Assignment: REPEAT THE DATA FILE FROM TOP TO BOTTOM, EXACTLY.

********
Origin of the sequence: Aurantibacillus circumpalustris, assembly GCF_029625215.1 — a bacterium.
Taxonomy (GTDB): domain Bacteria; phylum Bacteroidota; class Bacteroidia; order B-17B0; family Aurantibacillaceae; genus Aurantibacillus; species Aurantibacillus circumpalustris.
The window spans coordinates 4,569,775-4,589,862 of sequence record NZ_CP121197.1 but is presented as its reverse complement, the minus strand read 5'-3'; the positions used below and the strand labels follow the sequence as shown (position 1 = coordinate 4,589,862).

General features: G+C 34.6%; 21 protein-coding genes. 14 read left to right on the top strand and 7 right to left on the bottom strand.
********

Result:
Origin of the sequence: Aurantibacillus circumpalustris, assembly GCF_029625215.1 — a bacterium.
Taxonomy (GTDB): domain Bacteria; phylum Bacteroidota; class Bacteroidia; order B-17B0; family Aurantibacillaceae; genus Aurantibacillus; species Aurantibacillus circumpalustris.
The window spans coordinates 4,569,775-4,589,862 of sequence record NZ_CP121197.1 but is presented as its reverse complement, the minus strand read 5'-3'; the positions used below and the strand labels follow the sequence as shown (position 1 = coordinate 4,589,862).

General features: G+C 34.6%; 21 protein-coding genes. 14 read left to right on the top strand and 7 right to left on the bottom strand.